I definately recommend this book to all, women and men.
It is not, however, dense reading. On the contrary, the author has cleverly used the goddess characters in Greek mythology to make the archetypes more accessible and entertaining to study. I challenge anyone to read this book without trying to find themselves or their friends. Very interesting and fun to read.
I can say that I am an INFJ in Jungian terms, but it means even more to use her goddess types and say that I am Artemis, with a healthy does of Aphrodite, a bit of Hestia, and a smattering of Hera. And no, this isn't some kind of flaky new-age thing, as I feared initially from the title, Bolen knows her stuff.
I recommend that those who read this book also read 'Gods in Everyman' as the personality types often cross genders. My husband and I read both and it has sparked much lively conversation and helped our understanding of each other.
And I did, I really did! Having only read this first book, to date, I was astonished to learn who I really am, and how and why I've done many of the things I've done in my life. Some of these things were pretty good, actually, and I'm very proud of them, while some of them have-unfortunately-been the opposite. I'm not sure if having this book at hand during the last twenty years would have made any difference in those actions or not. But, even belatedly, it's helpful to know the whys of some of my choices.
There is no way to know how or why I turned out to be a nearly prototypical Aphrodite, but I surely am! There is also just a tiny bit of Artemis and Athena, but not enough to wield any influence, I'm sorry to say. I would never have recognized myself as an Aphrodite until about the age of 25 or so, but after that-my life is a virtual roadmap for her. It's almost as though Dr. Bolen traveled alongside me every inch of the way, and observed all my triumphs and mistakes, the failures and messes and successes, too, and written them up as a guideline to Aphrodite! Even the discussion of the 'committee' and the way decisions are made, ring very true to life.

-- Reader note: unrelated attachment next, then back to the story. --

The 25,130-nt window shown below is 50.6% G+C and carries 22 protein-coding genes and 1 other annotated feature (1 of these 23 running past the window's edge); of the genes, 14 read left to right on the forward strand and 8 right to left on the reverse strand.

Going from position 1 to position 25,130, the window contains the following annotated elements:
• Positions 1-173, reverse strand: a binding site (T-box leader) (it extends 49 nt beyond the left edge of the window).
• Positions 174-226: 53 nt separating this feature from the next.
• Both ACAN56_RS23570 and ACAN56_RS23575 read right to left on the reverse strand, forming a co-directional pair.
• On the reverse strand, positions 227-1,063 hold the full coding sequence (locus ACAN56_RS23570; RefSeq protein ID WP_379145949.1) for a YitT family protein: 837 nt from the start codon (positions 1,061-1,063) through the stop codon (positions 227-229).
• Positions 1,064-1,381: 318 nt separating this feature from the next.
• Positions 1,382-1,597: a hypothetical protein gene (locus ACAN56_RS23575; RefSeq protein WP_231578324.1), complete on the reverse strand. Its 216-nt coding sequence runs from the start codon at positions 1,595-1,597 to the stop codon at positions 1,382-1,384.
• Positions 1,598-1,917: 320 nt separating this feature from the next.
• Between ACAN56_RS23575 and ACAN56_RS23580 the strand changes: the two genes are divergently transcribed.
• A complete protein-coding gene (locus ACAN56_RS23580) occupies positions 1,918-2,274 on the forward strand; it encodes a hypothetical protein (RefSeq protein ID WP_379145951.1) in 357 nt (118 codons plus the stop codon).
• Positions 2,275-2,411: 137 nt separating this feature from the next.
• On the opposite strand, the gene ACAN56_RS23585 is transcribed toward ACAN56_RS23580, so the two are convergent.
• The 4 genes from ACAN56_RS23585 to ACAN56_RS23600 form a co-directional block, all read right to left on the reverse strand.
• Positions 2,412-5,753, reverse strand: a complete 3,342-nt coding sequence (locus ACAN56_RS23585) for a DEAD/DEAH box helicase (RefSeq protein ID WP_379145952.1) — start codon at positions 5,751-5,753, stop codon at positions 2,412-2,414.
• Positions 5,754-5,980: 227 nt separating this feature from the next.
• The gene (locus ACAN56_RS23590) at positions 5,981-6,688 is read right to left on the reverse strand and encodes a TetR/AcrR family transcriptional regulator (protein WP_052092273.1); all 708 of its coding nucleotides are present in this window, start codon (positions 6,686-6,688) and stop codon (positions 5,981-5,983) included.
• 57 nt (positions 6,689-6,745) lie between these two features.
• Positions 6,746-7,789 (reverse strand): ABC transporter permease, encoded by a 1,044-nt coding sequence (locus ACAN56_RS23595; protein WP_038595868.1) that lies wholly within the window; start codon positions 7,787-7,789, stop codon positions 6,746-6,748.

I found my mother in here, and knowing why she did some of the things she did, has been a revelation to me. I can only hope to employ the wisdom found in this book to avoid some of the same mistakes with my daughter, who is, of course, also to be found in these pages.Read more ›
Most recent customer reviews
Imagine your favourite books on, say, traveling to Italy, out of the 1000s that have ever been written. Read morePublished 15 months ago by PK
Goddesses in Everywoman is a wonderful introduction to the patterns that we can create in our lives. Read morePublished on Dec 14 2009 by Mrs. Violet M. Coburn
I HAD HAD A COUPLE DIFFERENT PEOPLE RECOMMEND THIS BOOK TO ME AND COULDN'T WAIT TO START IT. I WAS SO DISSAPPOINTED. I COULD NOT EVEN READ IT. I READ 70 PAGES AND GAVE UP. Read morePublished on July 23 2002
Bolen takes Jungian psychology one step further by positing that there is not just, but many, female archetypes, and that a well-balanced women should incorporate aspects from each... Read morePublished on May 6 2002 by K. Bourn
Everyone who has taken a psychology exam finds it difficult to answer questions in the moment. Stepping outside the constraints of current personality type definitions, this book... Read morePublished on July 30 2001
I keep at least two copies of this book on hand at all times. One for myself (for safe-keeping) and the second one to loan out to friends who simply must read the book. Read morePublished on Dec 18 2000 by Roz at BookCrazy Reviews